Tuesday, June 15, 2010

Poor, Poor California

Congressman Tom McClintock on the "state" of California:

Here's a snippet of the key points of his July 2009 speech...

"I know that everybody likes to poke fun at California - but I can tell you right now that despite all of its problems, California remains one of the best places in the world to build a successful small business. All you have to do is start with a successful large business."

I'm sure McClintock meant it to be funny, you know, break the ice, start off with a little joke. Unfortunately as with all good humor there is a element of truth in it. The Golden State is nearly lost now. America has a preview of what will happen to the rest of the country if disasterous leftist policies are allowed to become national law. Hear this; what has happened to California can't be blamed on big business or the evil, undeserving rich.

McClintock says "it's with a sense of déjà-vu that I have every day on the House floor as I watch the same folly and blunders that wrecked California now being passed with reckless abandon in this Congress."

We all remember the Golden State in its Golden Age. He reminds us; "A generation ago, California spent about half what it does today AFTER adjusting for both inflation and population growth."

Without reservation we can agree with Congressman McClintock and say California once had the finest highway system in the world and some of the finest public schools in the country. At one time California offered a FREE university education to every resident. California had an unemployment rate consistently below the national rate and its economy was nearly recession-proof.

He goes on to point the finger at the the 800 pound gorilla. "One thing - and one thing only - has changed in those years: public policy. The political Left gradually gained dominance over California's government and has imposed a disastrous agenda of radical and retrograde policies that have destroyed the quality of life that Californians once took for granted."

The collapse of California's economy can be tied to 3 critical events:
1. the rise of environmental Ludditism
2. the abandonment of constitutional checks and balances that once constrained spending and borrowing;
3. the rise of rule by public employee unions.

Environmental Ludditism was ushered in by a radical new-age nut named Jerry Brown as governor of the state - yes, the very same Jerry Brown who is running again in 2010 (to finish the job???)

Brown's vision for California was something other than a shining example of an American success story. Basically it was European socialism and Russian centralized planning, both unmitigated disasters as we are now seeing. As governor Brown infused his warped vision into every aspect of public policy that has dominated the disastrous direction of California through both Republican and Democratic administrations.

Jerry Brown's actions led directly to California's devolution:
- cancelled the state's highway construction program
- cancelled long-planned water projects, conveyance facilities and dams.
- established the California Energy Commission that blocked approval of any significant new generating capacity.
- enacted volumes of environmental regulations that created severe impediments to home and commercial construction, empowering an incipient no-growth movement

The second problem is structural: the collapse of the checks and balances and other constitutional and traditional constraints on government spending and borrowing.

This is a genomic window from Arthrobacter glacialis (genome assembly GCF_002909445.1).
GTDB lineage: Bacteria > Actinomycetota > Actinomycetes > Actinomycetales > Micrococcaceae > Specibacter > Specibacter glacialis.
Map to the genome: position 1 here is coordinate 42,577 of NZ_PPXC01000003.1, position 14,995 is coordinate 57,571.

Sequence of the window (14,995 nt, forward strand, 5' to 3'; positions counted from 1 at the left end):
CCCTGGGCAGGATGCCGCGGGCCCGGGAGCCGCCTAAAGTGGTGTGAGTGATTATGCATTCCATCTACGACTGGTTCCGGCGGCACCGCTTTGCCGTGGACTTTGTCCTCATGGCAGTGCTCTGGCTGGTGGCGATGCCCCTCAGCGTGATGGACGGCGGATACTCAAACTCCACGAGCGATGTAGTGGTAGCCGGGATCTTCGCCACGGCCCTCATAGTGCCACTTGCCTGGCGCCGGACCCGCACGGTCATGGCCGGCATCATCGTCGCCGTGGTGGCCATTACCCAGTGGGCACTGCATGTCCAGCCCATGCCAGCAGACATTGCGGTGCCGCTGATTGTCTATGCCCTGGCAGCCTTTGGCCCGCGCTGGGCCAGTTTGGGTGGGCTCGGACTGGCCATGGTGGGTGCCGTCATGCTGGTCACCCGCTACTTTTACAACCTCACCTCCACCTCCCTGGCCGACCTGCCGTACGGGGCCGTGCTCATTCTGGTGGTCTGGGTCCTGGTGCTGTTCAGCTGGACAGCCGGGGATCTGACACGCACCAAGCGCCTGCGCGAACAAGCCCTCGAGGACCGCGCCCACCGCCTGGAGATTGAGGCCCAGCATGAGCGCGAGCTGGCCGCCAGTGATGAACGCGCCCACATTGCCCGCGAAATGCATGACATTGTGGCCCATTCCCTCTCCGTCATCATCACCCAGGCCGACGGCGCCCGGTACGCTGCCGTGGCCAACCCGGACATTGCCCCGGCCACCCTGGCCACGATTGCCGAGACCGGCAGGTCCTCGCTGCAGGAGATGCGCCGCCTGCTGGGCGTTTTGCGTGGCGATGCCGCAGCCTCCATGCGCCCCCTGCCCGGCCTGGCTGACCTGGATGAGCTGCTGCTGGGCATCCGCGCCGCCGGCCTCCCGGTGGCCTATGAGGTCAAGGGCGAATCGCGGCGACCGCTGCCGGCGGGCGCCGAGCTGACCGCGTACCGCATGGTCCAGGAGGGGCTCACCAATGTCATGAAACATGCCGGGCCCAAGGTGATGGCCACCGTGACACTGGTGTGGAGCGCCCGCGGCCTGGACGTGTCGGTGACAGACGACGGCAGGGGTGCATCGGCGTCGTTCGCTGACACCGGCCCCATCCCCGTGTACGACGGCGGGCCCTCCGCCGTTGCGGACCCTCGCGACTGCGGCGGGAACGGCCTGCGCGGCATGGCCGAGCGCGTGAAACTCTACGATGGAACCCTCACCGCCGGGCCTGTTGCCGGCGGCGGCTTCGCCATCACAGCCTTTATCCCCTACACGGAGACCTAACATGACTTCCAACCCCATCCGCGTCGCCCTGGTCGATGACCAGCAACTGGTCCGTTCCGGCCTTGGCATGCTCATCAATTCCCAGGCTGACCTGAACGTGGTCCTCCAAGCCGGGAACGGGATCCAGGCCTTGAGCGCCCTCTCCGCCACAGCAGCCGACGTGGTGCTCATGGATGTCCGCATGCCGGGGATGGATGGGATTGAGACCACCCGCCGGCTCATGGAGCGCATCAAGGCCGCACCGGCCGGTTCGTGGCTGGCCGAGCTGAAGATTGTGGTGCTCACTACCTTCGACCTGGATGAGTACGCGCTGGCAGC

- state take-over of public education
- legislative response to Proposition 13 led to the essential state take-over of local governments
- removed the governor's ability to make mid-year budget corrections
- Proposition 111 gutted the Gann Spending Limit that had held increases in state spending to inflation and population growth
- tax increases by Pete Wilson in 1991 and Arnold Schwarzenegger in 2009

McClintock continues... "The third factor that also can be traced back to the 1970's was the radical transformation that took place in the nature and power of the state's public employee unions. Until that time, state law prohibited public employee strikes against the public and prohibited collective bargaining or closed shops."

- collective bargaining acts gave public sector unions all the rights and powers of private sector - - unions - but without any of the natural constraints on private sector unions.
- political expenditures by public employee unions exceed all other special interest groups
- radically escalating personnel costs and radically deteriorating performance

The Congressman concludes:
"That's the state's predicament in a nutshell. California's borrowing costs now exceed the budget of the entire University of California and it is increasingly likely that it will fail to find lenders when it must borrow billions to pay its bills at the end of this month. Ignoring dire warnings, Gov. Schwarzenegger and legislators from both parties earlier this year imposed the biggest state tax increase in American history.

And I can assure you that the Laffer curve is alive and well. In the first two months after the tax increase took effect, state revenues have plunged 33 percent.

Sadly, California has reached the terminal stage of a bureaucratic state, where government has become so large and so tangled that it can no longer perform even basic functions.

Congress is now enacting the same policies at the national level that have caused the collapse of California. So whistle past this cemetery if you must, but remember the medieval epitaph: "Remember man as you walk by, as you are now so once was I; as I am now so you will be." The good news is there is still time for the nation to avoid California's fate. If anything, the collapse of California can at least serve as a morality play for the rest of the nation - unfortunately in the form of a Greek tragedy."